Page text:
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March 29, 2017

It sure seems like the Eagles are considering Oklahoma RB Joe Mixon

Eagles NFL

PHOENIX - Over the last week, we've covered Oklahoma running back Joe Mixon and 'character issue' players rather extensively here. On Monday, we noted that Mixon is a perfect fit for Eagles' offense, football-wise, and wondered if the Eagles would consider drafting him. On Tuesday we made a connection between Andy Reid's handling of character issue players both with the Eagles and in his time with the Chiefs, and applied that to the Eagles' potential current thinking.

Since then, both Jeffrey Lurie and Doug Pederson have spoken with the media, and were asked several questions about Mixon as well as character issue players in general. Lurie opted not to speak specifically on Mixon, but he didn't exactly shut down the idea of drafting him.

"I don’t want to talk about a specific player," he said. "Of course, I know all about situations like that. I’ll say this – First of all, we’ve been an organization that has given players a second chance, however, we have also been an organization that really values character. Add to that the fact that I would never want to telegraph what we’re going to do at any position in the draft. Sitting here with all you guys, just to be completely honest, I can’t explain to you exactly what we would be doing because I don’t want to telegraph to the rest of the league what we’re going to do."

Lurie acknowledged that if the Eagles were to ever add a player with serious character concerns, he would have to personally give the green light, referencing the Eagles' signing of Michael Vick in 2009.

"The only real example on that I can give is Michael Vick because it was a big decision," he said. "That’s the real time – and you can replay that press conference – it took a lot of searching my own values, family, love of dogs and all that, but really tried to take it on a case by case basis. So I’ll naturally talk to Howie (Roseman), to Joe (Douglas), Don Smolenski, and we’ll discuss every situation like that. And I’ll listen. I’m more of a listener and asker of questions. In the end, of course, it’s my decision if we’re going to sign (a character concern player like Michael Vick) or not."

Mixon, as noted above, would be a great fit for the Eagles' offense. At 6'1, 226, Mixon is powerfully built. He's also a smooth runner with burst, sporting a 4.43 time in the 40 at his Pro Day, and an outstanding weapon in the passing game, as he had 37 receptions for 538 yards (14.5 YPC) and 5 TDs in 2016. He can run inside and outside. He can pick up first downs in short-yardage situations, as well as take it to the house for monster gains. He is a true "three-down" lead back who can do it all.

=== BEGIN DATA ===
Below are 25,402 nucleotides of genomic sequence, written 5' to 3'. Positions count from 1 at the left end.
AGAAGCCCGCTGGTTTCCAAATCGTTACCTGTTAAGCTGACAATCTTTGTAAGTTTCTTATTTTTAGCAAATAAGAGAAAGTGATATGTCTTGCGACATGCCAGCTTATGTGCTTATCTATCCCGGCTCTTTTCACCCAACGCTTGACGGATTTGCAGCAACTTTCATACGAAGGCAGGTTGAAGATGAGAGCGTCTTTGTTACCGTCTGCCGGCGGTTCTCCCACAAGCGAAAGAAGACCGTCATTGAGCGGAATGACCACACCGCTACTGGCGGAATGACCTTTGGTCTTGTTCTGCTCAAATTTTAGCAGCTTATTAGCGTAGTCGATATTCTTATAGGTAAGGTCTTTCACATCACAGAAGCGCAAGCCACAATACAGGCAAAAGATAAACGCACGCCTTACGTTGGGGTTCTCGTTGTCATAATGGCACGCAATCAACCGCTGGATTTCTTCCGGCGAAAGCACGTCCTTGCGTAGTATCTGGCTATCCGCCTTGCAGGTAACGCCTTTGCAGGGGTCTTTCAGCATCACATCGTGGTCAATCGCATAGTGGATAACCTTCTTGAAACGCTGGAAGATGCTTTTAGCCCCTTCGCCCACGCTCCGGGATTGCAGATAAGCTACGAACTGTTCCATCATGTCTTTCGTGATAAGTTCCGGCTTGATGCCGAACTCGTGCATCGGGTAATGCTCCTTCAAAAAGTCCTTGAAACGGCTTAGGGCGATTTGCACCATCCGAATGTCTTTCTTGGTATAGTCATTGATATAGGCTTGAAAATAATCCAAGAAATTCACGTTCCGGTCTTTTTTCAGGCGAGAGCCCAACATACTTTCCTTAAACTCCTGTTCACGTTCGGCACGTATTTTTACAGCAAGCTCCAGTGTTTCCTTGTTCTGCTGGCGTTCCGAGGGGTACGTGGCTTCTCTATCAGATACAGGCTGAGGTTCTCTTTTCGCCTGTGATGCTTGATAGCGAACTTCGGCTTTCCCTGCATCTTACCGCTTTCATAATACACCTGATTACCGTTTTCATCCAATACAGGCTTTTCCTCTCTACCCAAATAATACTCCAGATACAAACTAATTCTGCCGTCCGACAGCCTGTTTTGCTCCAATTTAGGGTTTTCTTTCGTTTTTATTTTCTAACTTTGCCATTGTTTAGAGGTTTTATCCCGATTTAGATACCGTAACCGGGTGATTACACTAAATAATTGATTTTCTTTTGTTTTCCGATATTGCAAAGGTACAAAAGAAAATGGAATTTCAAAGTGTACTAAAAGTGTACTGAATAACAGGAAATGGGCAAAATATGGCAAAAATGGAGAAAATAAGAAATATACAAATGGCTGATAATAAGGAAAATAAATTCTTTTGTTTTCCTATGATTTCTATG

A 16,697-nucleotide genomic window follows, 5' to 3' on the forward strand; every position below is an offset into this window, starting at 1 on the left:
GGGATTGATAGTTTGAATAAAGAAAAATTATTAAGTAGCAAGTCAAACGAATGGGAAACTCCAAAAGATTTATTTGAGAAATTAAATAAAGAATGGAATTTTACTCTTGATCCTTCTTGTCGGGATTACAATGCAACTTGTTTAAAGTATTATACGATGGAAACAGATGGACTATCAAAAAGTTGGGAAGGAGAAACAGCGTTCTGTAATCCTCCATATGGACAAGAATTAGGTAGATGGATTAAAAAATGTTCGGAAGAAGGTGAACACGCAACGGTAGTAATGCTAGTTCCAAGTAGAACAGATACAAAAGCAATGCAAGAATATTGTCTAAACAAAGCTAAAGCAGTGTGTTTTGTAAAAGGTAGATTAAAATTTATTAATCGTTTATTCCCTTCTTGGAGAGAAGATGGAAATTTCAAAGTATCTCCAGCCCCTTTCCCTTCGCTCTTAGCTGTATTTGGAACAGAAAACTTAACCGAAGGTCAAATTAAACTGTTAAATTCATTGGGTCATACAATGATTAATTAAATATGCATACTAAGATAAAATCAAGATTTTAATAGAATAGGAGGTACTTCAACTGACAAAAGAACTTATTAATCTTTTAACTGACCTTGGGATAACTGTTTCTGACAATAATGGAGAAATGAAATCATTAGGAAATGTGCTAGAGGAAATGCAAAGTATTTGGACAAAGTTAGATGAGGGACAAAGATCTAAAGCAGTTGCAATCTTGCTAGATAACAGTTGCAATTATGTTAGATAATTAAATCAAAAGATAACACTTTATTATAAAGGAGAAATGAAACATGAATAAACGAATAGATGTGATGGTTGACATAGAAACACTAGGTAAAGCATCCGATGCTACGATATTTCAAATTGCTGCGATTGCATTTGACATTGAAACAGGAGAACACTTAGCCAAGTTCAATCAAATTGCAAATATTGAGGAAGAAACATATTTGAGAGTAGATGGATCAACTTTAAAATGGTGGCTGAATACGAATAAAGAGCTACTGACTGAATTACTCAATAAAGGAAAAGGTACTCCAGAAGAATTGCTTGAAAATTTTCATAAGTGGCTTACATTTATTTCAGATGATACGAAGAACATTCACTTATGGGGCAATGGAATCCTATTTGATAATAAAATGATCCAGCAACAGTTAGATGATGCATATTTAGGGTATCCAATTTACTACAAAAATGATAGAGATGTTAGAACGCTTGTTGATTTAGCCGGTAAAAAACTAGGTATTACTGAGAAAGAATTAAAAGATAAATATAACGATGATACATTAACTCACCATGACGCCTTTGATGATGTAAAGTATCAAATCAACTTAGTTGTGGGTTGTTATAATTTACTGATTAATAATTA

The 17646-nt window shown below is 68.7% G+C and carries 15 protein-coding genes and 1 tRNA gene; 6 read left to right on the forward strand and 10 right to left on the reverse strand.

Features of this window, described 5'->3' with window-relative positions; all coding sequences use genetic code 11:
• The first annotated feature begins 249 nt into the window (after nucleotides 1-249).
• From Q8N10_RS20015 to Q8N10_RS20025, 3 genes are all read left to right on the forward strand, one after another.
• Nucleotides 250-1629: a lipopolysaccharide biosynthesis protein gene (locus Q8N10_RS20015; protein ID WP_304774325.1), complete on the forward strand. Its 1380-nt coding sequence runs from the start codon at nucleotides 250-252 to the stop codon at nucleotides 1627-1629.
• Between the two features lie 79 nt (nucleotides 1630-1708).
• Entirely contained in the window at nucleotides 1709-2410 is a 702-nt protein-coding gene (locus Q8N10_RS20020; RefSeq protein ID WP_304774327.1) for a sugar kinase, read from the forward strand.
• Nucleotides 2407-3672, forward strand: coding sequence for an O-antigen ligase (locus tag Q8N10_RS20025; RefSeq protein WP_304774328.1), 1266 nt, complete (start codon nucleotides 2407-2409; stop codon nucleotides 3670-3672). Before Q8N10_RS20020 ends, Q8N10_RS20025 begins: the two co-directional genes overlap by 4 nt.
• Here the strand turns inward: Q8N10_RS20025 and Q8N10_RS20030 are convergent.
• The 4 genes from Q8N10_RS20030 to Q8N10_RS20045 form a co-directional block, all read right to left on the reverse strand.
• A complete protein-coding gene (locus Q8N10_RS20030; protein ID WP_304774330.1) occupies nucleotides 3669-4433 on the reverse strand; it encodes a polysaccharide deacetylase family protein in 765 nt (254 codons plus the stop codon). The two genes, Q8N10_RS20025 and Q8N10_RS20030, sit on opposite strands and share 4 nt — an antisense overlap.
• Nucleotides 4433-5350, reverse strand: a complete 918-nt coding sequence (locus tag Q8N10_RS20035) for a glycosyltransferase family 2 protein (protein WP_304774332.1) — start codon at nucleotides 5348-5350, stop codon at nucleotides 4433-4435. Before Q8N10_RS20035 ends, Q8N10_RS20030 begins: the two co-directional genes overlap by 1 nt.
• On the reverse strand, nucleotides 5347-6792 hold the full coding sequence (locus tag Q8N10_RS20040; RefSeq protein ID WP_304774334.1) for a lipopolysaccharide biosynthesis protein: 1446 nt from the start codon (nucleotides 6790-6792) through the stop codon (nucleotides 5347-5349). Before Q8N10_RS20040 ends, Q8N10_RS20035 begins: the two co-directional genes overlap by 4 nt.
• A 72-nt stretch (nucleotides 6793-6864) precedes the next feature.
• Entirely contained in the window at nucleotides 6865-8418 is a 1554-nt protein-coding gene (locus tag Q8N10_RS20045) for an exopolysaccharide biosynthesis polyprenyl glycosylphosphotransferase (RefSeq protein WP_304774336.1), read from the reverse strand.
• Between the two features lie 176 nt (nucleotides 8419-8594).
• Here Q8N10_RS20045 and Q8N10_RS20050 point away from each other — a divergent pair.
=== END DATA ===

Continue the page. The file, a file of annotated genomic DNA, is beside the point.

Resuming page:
Doug Pederson acknowledged as much.

"As a player, I’ve watched him a little bit this offseason, and you know, he's a talented player, very explosive," Pederson said "He has good hands out of the backfield. You put him in there with a lot of these backs that are coming out. Dynamic, exciting back to watch."

Pederson was also asked what he values in running backs in his offense.

"I think that position has changed quite a bit over the years," Pederson explained. "I think that obviously every team, you look for guys that, are they a three down guy? A guy that can play first, second and third down? Guys that are mobile in the sense of (moving running backs) out of the backfield. We do so much with empty sets (no backs in the backfield). A lot of teams do a lot of empty sets. Route running ability (is important). Obviously the skill set of running the football, I mean, that’s what they do. Obviously, they have to be able to carry the ball and run. 

"There’s so much versatility in backs nowadays from again, those empty formations, out of the backfield, spreading the field, those are the things that we want to see. (In terms of) physical traits, can they run between the tackles? Are they physical enough to run between the tackles? Can they stretch the field in outside zone? Every run game plan every week changes. Sometimes you’re going to be more inside the tackles, and then the next week you might be outside the tackles, so you have to have the versatility to do that. So those are things we look for in these backs."

That's Mixon.

When asked how he weighs talent vs. character, Pederson responded, "It’s a fine line. It’s a fine line. And it’s tough. It’s tough, because again, you’re looking for guys that can fit into your system, and you’re always looking to add talent to your roster, but at the same time you have to make sure you’re doing your homework on these players, again, whether it’s free agency or the draft that they’re the right fit for you."

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